Peter Smit Peter Smit - 2 months ago 15
Python Question

Is ctime always <= mtime?

When using os.stat() in Python, can I assume that st_ctime is always less then or equal to st_mtime? If not, why not?

The code will always run on Linux, but if there is a difference between OSes, that would be good to know.

Answer

There are some situations in which this assumption could prove invalid (and would depend very much on the OS implementation):

  • Timezones. If you create a file in, say, UTC+4, and then modify it when the current timezone is UTC-8, and the operating system doesn't use UTC for all timestamps behind-the-scenes, the modified time will be less than the created time. It would be surprising for a modern operating system (Windows, OSX, one of the BSDs or Linux) to have mtime < ctime in this case.
  • Resetting the OS time. This could affect the modified time to create this situation. I would say it would be much more likely that you would have mtime < ctime without complaint from the OS in this case, assuming there aren't checks in place in the filesystem driver to avoid this case.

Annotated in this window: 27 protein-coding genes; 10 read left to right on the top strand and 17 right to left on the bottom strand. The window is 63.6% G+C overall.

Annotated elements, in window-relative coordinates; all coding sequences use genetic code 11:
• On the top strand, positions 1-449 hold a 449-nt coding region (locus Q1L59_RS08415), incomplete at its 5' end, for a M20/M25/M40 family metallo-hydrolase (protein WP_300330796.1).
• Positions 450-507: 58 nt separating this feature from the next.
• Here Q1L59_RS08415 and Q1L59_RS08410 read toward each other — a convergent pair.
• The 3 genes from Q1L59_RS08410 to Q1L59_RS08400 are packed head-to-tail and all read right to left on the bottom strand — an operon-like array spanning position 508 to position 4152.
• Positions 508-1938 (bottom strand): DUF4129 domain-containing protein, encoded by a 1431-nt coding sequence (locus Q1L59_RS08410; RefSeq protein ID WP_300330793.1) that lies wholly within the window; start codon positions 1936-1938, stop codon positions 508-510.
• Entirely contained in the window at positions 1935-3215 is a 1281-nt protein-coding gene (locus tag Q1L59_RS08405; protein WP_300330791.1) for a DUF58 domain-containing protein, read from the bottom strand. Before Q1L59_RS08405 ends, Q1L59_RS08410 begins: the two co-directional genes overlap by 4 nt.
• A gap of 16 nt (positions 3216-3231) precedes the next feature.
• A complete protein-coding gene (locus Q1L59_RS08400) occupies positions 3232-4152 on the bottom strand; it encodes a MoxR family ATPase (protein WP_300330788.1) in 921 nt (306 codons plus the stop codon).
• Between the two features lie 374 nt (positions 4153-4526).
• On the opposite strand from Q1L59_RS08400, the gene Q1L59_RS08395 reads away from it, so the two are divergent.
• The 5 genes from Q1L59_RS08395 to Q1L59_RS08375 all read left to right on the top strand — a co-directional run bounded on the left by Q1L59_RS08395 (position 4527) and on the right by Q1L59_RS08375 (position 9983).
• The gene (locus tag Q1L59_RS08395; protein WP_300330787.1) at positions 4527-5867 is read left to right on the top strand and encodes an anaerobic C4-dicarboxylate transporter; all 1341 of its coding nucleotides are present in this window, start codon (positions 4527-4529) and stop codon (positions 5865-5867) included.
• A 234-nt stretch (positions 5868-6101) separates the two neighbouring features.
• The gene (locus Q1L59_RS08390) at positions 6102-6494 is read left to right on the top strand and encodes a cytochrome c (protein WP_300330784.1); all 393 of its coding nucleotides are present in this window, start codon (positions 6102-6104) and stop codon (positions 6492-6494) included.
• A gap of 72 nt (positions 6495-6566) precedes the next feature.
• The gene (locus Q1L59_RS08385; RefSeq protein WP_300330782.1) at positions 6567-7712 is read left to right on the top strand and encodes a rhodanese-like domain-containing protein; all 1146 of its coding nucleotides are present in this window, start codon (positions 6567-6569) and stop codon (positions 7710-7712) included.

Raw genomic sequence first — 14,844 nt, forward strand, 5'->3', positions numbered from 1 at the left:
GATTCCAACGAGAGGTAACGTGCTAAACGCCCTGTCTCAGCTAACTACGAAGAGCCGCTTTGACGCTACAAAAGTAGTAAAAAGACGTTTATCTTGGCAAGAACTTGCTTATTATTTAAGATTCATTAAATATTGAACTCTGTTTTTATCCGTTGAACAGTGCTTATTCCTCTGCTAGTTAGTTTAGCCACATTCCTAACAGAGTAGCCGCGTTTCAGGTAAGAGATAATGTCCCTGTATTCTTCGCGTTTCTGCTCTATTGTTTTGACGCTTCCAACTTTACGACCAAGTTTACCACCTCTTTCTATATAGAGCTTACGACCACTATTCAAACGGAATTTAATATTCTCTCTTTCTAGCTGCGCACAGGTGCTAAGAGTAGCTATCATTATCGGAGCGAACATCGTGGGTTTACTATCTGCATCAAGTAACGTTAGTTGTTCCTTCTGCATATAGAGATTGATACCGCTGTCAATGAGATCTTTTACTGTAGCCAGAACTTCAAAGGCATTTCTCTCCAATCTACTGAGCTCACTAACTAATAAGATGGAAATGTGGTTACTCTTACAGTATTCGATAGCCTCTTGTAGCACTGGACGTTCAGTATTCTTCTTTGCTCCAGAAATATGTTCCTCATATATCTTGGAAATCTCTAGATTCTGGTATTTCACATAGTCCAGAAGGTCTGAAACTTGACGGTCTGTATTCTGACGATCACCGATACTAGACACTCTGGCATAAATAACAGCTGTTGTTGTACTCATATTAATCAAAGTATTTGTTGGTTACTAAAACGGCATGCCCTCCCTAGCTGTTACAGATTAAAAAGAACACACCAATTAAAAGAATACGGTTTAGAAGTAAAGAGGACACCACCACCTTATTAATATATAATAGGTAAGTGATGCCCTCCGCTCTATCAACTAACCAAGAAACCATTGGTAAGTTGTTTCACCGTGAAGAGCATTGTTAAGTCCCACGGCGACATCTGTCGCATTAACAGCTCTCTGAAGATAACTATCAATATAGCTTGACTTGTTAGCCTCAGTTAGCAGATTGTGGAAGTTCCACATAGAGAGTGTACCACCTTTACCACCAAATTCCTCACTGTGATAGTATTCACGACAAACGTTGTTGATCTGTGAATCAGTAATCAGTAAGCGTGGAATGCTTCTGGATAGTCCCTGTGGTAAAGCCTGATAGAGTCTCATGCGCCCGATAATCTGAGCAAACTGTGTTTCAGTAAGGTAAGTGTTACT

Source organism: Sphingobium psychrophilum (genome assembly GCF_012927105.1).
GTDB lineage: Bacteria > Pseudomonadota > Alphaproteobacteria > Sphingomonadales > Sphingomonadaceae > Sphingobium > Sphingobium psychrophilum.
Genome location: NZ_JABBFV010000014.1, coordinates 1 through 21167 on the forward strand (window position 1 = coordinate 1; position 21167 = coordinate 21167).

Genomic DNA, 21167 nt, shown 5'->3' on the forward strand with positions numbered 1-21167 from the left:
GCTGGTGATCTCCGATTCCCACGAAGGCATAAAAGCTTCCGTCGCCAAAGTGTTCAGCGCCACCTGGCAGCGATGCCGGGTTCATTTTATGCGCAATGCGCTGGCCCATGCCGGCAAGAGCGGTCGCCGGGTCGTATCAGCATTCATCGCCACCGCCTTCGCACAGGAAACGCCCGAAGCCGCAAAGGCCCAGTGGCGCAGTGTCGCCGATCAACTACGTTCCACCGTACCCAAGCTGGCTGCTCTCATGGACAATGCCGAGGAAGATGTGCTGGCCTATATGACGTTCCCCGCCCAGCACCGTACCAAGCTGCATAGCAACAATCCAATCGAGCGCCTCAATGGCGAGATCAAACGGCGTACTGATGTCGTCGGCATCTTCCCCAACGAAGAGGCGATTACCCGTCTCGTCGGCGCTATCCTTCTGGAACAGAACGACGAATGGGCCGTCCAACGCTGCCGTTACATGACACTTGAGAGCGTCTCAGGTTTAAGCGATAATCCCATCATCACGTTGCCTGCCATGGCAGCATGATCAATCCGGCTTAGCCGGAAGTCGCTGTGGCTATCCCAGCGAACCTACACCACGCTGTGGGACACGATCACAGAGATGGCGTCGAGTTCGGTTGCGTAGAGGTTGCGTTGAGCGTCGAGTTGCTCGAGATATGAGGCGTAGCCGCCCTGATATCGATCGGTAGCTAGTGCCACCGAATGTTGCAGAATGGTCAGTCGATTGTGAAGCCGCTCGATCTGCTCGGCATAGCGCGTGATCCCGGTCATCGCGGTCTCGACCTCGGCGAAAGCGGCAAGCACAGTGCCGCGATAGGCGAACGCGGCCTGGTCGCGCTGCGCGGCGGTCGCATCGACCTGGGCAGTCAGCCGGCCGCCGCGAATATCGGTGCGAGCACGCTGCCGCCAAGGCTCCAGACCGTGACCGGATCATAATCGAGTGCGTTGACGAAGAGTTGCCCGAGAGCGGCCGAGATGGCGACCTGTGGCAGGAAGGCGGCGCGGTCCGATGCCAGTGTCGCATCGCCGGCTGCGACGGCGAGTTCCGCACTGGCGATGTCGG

• Modifying the times through system calls. Again, the filesystem driver may have checks in place to avoid unusual situations such as this.

Both of these are reproducable: your best bet is to take a variety of operating systems that you plan on targeting and testing this behaviour. All I can provide is speculation.

Also, st_ctime is not necessarily the "created time", but rather the time of the "last status change" (source). utime marks the ctime of the file to be updated (source) and it's parameter of type "utimbuf" has no member for ctime. So it is technically possible for ctime to be a time past mtime if the operating system and filesystem permit it. The os.stat documentation actually mentions this:

platform dependent; time of most recent metadata change on Unix, or the time of creation on Windows

Whilst Python hides a lot of the C side of things, os.stat and friends are all built upon the same base C system calls so the specification for them is a great place to look for more information.